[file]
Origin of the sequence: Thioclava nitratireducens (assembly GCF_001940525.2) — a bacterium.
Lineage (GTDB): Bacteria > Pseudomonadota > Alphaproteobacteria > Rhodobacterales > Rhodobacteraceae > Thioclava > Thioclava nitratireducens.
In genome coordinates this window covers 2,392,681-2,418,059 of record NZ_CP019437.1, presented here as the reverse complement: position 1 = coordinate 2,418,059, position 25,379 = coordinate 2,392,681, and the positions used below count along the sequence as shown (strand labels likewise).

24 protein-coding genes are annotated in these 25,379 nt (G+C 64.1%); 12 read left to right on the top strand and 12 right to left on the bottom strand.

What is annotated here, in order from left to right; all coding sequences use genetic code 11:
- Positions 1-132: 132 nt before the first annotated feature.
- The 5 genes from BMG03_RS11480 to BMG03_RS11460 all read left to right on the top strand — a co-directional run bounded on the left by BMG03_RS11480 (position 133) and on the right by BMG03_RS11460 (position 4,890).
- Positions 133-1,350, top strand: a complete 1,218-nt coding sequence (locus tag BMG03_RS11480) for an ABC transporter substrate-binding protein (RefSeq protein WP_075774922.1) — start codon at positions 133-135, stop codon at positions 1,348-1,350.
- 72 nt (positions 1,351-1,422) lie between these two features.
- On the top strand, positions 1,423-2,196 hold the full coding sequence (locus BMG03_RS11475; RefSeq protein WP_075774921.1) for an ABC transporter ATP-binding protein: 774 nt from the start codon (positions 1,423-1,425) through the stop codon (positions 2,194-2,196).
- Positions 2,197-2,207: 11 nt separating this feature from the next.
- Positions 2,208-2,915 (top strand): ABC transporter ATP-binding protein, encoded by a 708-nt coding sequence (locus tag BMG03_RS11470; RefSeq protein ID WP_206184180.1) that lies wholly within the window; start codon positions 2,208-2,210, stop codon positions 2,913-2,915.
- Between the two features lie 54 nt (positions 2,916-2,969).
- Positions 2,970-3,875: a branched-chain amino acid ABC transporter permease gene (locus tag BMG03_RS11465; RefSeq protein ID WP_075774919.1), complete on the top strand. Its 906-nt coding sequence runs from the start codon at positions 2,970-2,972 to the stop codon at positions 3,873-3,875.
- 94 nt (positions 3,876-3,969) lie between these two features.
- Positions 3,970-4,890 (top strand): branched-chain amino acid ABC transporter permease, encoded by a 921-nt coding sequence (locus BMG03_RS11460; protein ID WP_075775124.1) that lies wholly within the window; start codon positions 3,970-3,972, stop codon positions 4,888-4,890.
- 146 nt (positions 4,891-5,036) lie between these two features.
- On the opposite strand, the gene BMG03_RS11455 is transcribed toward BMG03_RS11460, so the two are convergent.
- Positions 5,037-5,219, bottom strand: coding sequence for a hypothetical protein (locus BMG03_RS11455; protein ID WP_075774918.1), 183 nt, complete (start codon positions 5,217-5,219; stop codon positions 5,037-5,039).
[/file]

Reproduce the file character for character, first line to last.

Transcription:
Origin of the sequence: Thioclava nitratireducens (assembly GCF_001940525.2) — a bacterium.
Lineage (GTDB): Bacteria > Pseudomonadota > Alphaproteobacteria > Rhodobacterales > Rhodobacteraceae > Thioclava > Thioclava nitratireducens.
In genome coordinates this window covers 2,392,681-2,418,059 of record NZ_CP019437.1, presented here as the reverse complement: position 1 = coordinate 2,418,059, position 25,379 = coordinate 2,392,681, and the positions used below count along the sequence as shown (strand labels likewise).

24 protein-coding genes are annotated in these 25,379 nt (G+C 64.1%); 12 read left to right on the top strand and 12 right to left on the bottom strand.

What is annotated here, in order from left to right; all coding sequences use genetic code 11:
- Positions 1-132: 132 nt before the first annotated feature.
- The 5 genes from BMG03_RS11480 to BMG03_RS11460 all read left to right on the top strand — a co-directional run bounded on the left by BMG03_RS11480 (position 133) and on the right by BMG03_RS11460 (position 4,890).
- Positions 133-1,350, top strand: a complete 1,218-nt coding sequence (locus tag BMG03_RS11480) for an ABC transporter substrate-binding protein (RefSeq protein WP_075774922.1) — start codon at positions 133-135, stop codon at positions 1,348-1,350.
- 72 nt (positions 1,351-1,422) lie between these two features.
- On the top strand, positions 1,423-2,196 hold the full coding sequence (locus BMG03_RS11475; RefSeq protein WP_075774921.1) for an ABC transporter ATP-binding protein: 774 nt from the start codon (positions 1,423-1,425) through the stop codon (positions 2,194-2,196).
- Positions 2,197-2,207: 11 nt separating this feature from the next.
- Positions 2,208-2,915 (top strand): ABC transporter ATP-binding protein, encoded by a 708-nt coding sequence (locus tag BMG03_RS11470; RefSeq protein ID WP_206184180.1) that lies wholly within the window; start codon positions 2,208-2,210, stop codon positions 2,913-2,915.
- Between the two features lie 54 nt (positions 2,916-2,969).
- Positions 2,970-3,875: a branched-chain amino acid ABC transporter permease gene (locus tag BMG03_RS11465; RefSeq protein ID WP_075774919.1), complete on the top strand. Its 906-nt coding sequence runs from the start codon at positions 2,970-2,972 to the stop codon at positions 3,873-3,875.
- 94 nt (positions 3,876-3,969) lie between these two features.
- Positions 3,970-4,890 (top strand): branched-chain amino acid ABC transporter permease, encoded by a 921-nt coding sequence (locus BMG03_RS11460; protein ID WP_075775124.1) that lies wholly within the window; start codon positions 3,970-3,972, stop codon positions 4,888-4,890.
- 146 nt (positions 4,891-5,036) lie between these two features.
- On the opposite strand, the gene BMG03_RS11455 is transcribed toward BMG03_RS11460, so the two are convergent.
- Positions 5,037-5,219, bottom strand: coding sequence for a hypothetical protein (locus BMG03_RS11455; protein ID WP_075774918.1), 183 nt, complete (start codon positions 5,217-5,219; stop codon positions 5,037-5,039).